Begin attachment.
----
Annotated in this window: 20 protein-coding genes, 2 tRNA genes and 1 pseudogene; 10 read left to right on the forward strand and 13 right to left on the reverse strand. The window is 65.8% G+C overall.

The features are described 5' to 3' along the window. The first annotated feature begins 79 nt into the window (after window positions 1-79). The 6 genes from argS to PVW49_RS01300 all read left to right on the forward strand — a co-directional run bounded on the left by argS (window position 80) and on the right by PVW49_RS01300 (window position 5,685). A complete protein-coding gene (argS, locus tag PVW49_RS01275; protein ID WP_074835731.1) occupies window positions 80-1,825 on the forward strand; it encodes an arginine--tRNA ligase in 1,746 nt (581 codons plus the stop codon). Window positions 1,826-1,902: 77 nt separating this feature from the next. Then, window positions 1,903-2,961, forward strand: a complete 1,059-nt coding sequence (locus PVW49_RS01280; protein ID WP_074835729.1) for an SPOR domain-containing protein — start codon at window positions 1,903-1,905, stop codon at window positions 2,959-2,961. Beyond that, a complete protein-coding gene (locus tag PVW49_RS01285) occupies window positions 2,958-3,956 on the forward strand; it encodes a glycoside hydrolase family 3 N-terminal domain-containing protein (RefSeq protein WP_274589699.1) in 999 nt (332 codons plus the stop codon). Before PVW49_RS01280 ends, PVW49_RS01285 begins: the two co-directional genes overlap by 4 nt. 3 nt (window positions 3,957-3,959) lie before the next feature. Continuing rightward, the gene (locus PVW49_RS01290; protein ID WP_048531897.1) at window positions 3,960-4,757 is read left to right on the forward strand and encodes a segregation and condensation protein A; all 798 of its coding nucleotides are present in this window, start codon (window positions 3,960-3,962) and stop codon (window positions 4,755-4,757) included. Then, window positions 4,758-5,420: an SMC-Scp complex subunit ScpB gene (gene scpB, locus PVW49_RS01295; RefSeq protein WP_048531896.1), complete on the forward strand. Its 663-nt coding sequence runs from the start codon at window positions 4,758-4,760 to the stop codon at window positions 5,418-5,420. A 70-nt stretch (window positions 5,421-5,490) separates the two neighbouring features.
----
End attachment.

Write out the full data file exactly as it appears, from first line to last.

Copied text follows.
Annotated in this window: 20 protein-coding genes, 2 tRNA genes and 1 pseudogene; 10 read left to right on the forward strand and 13 right to left on the reverse strand. The window is 65.8% G+C overall.

The features are described 5' to 3' along the window. The first annotated feature begins 79 nt into the window (after window positions 1-79). The 6 genes from argS to PVW49_RS01300 all read left to right on the forward strand — a co-directional run bounded on the left by argS (window position 80) and on the right by PVW49_RS01300 (window position 5,685). A complete protein-coding gene (argS, locus tag PVW49_RS01275; protein ID WP_074835731.1) occupies window positions 80-1,825 on the forward strand; it encodes an arginine--tRNA ligase in 1,746 nt (581 codons plus the stop codon). Window positions 1,826-1,902: 77 nt separating this feature from the next. Then, window positions 1,903-2,961, forward strand: a complete 1,059-nt coding sequence (locus PVW49_RS01280; protein ID WP_074835729.1) for an SPOR domain-containing protein — start codon at window positions 1,903-1,905, stop codon at window positions 2,959-2,961. Beyond that, a complete protein-coding gene (locus tag PVW49_RS01285) occupies window positions 2,958-3,956 on the forward strand; it encodes a glycoside hydrolase family 3 N-terminal domain-containing protein (RefSeq protein WP_274589699.1) in 999 nt (332 codons plus the stop codon). Before PVW49_RS01280 ends, PVW49_RS01285 begins: the two co-directional genes overlap by 4 nt. 3 nt (window positions 3,957-3,959) lie before the next feature. Continuing rightward, the gene (locus PVW49_RS01290; protein ID WP_048531897.1) at window positions 3,960-4,757 is read left to right on the forward strand and encodes a segregation and condensation protein A; all 798 of its coding nucleotides are present in this window, start codon (window positions 3,960-3,962) and stop codon (window positions 4,755-4,757) included. Then, window positions 4,758-5,420: an SMC-Scp complex subunit ScpB gene (gene scpB, locus PVW49_RS01295; RefSeq protein WP_048531896.1), complete on the forward strand. Its 663-nt coding sequence runs from the start codon at window positions 4,758-4,760 to the stop codon at window positions 5,418-5,420. A 70-nt stretch (window positions 5,421-5,490) separates the two neighbouring features.